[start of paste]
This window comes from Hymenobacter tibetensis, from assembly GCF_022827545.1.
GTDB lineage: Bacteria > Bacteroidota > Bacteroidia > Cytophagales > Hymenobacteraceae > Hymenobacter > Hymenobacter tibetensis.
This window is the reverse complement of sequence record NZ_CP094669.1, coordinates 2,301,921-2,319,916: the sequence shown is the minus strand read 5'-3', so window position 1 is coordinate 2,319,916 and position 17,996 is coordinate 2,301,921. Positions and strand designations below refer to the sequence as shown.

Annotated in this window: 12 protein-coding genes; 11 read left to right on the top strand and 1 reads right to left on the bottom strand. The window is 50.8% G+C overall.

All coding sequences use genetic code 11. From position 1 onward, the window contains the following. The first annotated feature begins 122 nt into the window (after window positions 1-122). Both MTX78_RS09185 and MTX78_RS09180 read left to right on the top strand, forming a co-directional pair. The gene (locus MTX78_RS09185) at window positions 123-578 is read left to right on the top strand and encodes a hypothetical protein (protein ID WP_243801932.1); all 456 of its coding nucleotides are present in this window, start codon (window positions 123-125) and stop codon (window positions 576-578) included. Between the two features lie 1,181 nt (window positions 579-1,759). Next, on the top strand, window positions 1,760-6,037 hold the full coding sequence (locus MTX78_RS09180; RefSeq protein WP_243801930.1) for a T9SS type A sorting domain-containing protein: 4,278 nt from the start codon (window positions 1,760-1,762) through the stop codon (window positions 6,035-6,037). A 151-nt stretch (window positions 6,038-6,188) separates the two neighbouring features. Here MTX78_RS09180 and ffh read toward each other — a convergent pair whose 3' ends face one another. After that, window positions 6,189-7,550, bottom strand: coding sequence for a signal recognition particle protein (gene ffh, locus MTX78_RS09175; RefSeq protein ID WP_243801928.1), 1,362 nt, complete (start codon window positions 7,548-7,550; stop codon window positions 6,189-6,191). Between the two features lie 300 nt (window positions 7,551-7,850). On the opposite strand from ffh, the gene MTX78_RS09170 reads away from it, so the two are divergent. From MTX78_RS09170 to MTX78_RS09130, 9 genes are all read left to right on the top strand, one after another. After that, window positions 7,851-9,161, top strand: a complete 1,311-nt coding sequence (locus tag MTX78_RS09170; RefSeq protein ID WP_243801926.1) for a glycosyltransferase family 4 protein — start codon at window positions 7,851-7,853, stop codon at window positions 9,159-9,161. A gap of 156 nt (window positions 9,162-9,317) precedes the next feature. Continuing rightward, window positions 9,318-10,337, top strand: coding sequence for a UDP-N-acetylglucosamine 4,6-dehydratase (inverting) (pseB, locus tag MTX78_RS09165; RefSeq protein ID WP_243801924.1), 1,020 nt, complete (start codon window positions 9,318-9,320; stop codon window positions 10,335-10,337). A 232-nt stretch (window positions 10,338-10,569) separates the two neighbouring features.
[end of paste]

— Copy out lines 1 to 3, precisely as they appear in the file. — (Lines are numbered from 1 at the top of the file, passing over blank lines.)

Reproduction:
This window comes from Hymenobacter tibetensis, from assembly GCF_022827545.1.
GTDB lineage: Bacteria > Bacteroidota > Bacteroidia > Cytophagales > Hymenobacteraceae > Hymenobacter > Hymenobacter tibetensis.
This window is the reverse complement of sequence record NZ_CP094669.1, coordinates 2,301,921-2,319,916: the sequence shown is the minus strand read 5'-3', so window position 1 is coordinate 2,319,916 and position 17,996 is coordinate 2,301,921. Positions and strand designations below refer to the sequence as shown.